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Incredible New Cancer Treatment Uses Modified Herpes to 'Blow Up' Tumors

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Cancer truly is one of the great medical scourges of our lifetimes, if not the most menacing outright. There are nary an American who has not been affected by the illness in one way or another, which it be a personal fight with The Big C or the struggles and losses that loved ones have experienced.

But now, thanks to a somewhat unconventional new treatment, there appears to be some serious hope on the horizon for cancer patients, and it utilizes a rather common virus.

A new cancer therapy that uses a modified herpes virus to attack tumor cells showed promise in early clinical trials abroad.

The drug, called RP2, completely obliterated one patient’s oral cancer. The 39-year-old told the BBC that he had cancer of the salivary glands, which continued to grow despite attempts at treatment.

He was preparing for the end of his life when he learned about the experimental drug, which was available through a phase one safety trial at the Institute of Cancer Research in the UK.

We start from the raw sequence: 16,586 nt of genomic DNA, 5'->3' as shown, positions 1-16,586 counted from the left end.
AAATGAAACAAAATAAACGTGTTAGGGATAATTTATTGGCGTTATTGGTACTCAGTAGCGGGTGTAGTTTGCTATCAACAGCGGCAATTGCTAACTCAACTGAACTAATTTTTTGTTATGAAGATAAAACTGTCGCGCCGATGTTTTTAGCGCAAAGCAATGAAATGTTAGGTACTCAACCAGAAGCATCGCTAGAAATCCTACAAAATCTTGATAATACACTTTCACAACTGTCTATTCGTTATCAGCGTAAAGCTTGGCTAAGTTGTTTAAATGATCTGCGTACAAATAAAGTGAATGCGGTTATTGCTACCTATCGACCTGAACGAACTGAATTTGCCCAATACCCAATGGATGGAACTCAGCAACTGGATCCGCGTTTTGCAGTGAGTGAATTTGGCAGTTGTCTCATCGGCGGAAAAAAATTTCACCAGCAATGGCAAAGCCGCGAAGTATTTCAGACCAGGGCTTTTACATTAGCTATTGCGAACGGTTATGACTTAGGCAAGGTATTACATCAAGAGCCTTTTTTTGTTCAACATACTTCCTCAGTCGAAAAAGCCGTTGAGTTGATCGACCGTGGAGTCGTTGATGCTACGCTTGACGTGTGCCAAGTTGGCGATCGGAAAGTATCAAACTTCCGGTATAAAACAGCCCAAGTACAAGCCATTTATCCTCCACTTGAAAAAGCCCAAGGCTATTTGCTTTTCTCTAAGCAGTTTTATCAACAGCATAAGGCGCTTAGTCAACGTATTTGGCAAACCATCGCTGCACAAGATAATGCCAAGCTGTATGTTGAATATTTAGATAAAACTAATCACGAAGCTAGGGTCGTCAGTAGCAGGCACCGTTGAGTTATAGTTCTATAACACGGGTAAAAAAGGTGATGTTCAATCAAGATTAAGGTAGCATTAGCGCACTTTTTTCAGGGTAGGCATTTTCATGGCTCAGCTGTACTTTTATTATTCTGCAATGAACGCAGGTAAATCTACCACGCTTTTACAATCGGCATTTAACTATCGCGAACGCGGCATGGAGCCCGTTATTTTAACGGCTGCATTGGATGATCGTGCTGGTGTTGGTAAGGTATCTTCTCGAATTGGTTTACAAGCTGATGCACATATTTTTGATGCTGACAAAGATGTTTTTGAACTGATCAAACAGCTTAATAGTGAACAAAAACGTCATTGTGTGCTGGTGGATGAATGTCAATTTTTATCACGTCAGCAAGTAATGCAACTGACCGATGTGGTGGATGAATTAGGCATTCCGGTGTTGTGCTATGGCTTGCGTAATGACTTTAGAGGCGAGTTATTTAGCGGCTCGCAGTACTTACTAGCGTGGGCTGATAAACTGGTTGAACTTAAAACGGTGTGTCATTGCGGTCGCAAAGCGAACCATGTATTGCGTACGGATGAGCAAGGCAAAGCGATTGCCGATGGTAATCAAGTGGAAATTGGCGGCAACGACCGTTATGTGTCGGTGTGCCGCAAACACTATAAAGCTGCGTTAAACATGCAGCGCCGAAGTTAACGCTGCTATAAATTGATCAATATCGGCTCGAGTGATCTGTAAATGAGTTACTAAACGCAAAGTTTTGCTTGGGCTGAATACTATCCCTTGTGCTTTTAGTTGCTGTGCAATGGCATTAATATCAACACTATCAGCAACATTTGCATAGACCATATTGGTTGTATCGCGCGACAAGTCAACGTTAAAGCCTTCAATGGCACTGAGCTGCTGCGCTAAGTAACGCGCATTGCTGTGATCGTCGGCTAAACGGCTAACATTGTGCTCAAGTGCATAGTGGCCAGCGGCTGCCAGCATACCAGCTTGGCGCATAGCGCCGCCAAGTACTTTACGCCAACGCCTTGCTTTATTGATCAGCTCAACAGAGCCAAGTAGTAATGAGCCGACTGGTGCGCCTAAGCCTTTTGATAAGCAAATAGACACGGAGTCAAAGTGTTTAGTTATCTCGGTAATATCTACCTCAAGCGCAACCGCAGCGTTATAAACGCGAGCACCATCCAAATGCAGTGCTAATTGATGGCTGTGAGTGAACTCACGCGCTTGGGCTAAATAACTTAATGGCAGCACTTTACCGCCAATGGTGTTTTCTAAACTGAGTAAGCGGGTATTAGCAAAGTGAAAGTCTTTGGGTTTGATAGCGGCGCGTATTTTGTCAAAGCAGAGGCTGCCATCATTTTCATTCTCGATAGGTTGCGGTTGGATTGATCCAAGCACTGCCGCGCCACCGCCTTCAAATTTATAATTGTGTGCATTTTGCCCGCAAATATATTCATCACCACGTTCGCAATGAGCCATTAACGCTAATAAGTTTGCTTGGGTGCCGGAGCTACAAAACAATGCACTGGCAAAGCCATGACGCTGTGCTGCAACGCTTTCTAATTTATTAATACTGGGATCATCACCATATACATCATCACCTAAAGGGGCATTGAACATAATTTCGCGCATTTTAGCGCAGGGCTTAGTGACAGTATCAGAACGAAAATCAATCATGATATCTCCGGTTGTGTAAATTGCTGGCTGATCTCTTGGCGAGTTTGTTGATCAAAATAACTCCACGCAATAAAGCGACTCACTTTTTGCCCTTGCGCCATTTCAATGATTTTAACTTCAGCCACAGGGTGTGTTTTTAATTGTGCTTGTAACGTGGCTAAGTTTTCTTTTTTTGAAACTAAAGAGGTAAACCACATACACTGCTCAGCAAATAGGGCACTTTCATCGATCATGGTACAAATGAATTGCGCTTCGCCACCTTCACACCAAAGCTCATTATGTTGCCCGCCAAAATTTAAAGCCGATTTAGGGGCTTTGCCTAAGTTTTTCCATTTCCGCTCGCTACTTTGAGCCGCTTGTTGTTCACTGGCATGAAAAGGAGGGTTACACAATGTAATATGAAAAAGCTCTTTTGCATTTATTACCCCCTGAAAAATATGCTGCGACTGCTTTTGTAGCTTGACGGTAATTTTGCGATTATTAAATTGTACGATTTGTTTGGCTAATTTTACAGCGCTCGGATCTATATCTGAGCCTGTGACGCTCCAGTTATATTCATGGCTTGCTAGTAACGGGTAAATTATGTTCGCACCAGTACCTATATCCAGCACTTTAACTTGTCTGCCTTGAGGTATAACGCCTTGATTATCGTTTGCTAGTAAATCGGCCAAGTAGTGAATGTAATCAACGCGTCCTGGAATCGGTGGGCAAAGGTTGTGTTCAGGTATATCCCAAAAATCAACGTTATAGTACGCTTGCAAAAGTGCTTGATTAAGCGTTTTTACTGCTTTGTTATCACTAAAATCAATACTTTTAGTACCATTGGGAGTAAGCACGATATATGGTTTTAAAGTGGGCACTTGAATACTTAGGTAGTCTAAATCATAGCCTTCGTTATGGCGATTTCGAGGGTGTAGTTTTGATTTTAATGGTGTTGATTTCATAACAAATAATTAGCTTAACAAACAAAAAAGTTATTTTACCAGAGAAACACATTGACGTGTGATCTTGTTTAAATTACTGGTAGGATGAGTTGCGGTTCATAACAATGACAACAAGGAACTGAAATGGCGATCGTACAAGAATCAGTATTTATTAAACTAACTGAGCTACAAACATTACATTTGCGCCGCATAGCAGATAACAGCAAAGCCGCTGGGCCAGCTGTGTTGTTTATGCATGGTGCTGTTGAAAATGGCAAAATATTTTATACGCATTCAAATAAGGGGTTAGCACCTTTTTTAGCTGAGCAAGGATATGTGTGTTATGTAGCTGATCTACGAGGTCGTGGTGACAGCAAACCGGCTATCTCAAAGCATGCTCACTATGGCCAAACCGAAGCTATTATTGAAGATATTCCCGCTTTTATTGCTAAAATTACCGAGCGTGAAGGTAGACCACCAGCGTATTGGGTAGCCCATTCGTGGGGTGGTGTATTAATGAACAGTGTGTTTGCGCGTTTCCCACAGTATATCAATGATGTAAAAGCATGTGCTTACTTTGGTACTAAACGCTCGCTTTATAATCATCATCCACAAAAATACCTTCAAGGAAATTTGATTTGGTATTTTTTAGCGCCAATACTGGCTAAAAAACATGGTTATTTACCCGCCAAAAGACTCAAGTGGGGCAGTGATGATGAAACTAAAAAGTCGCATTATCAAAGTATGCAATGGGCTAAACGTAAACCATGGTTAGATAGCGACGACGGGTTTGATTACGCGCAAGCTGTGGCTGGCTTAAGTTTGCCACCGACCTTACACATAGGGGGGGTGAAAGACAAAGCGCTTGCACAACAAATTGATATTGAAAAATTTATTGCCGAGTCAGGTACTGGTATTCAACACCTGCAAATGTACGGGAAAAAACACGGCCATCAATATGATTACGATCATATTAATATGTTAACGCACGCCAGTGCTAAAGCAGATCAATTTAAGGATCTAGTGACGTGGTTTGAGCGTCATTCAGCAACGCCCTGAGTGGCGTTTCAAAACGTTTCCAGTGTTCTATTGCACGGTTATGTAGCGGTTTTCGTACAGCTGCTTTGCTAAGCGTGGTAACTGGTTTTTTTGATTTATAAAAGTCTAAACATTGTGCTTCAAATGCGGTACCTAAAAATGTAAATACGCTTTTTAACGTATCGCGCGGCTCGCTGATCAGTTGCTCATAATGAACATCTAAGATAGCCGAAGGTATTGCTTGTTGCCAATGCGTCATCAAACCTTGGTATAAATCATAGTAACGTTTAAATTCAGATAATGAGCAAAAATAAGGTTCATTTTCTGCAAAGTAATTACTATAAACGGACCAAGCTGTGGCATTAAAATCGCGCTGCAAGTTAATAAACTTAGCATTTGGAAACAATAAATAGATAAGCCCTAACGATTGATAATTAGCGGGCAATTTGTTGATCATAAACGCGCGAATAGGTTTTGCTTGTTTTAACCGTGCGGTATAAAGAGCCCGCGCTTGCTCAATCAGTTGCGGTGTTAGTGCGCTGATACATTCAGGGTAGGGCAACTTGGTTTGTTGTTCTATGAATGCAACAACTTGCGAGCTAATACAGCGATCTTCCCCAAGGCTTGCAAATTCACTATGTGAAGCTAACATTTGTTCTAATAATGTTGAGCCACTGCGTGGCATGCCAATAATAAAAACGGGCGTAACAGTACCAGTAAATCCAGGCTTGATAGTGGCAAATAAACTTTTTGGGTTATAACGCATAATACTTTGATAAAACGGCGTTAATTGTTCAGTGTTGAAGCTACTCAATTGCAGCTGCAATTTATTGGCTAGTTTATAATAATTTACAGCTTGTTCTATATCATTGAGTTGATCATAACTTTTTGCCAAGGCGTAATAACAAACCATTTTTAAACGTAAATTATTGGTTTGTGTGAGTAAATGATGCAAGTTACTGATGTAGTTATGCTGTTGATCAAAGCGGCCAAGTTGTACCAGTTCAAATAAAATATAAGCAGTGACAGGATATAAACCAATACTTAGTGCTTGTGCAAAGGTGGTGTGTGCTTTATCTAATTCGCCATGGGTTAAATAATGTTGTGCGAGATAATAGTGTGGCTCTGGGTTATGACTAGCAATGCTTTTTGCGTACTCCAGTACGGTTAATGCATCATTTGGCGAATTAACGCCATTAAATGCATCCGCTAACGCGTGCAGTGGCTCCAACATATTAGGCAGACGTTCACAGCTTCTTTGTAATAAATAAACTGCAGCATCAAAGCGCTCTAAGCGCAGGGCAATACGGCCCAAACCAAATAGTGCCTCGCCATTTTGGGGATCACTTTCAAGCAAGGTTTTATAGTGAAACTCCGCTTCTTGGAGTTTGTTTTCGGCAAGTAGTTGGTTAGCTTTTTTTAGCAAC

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After a short course of the drug, the patient — Krzysztof Wojkowski of west London — has been cancer-free for two years and counting, he told the BBC.

The herpes simplex virus has a rather sordid reputation due to its ability to be transmitted as an STD, but is also responsible for cold sores.  There is also evidence that a version of the virus is responsible for Bell’s Palsy.

The method of the virus’ success is wild.

The experimental therapy involves a weakened form of herpes simplex — the virus that causes cold sores — that has been modified to only infect tumors.

According to results presented at a medical conference in Paris, the viral therapy is engineered to selectively enter cancer cells while leaving normal cells alone. It’s injected directly into a tumor, while most other cancer drugs work systemically.

Once it has infiltrated, the virus replicates itself until the cancer cell explodes. What’s unique about RP2 is that it delivers a “one-two punch” against tumors, not only destroying the cells but rallying the immune system to attack what’s left, lead researcher Kevin Harrington said in a news release.

And while this experimental treatment is still not ready for mass consumption, it does provide hope that humanity may soon be able to conquer cancer and improve the quality of life of a vast number of people.

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About the Author:
As a lifelong advocate for the dream promised us in the Constitution, Andrew West has spent his years authoring lush prose editorial dirges regarding America's fall from grace and her path back to prosperity. When West isn't railing against the offensive whims of the mainstream media or the ideological cruelty that is so rampant in the US, he spends his time seeking adventurous new food and fermented beverages, with the occasional round of golf peppered in.




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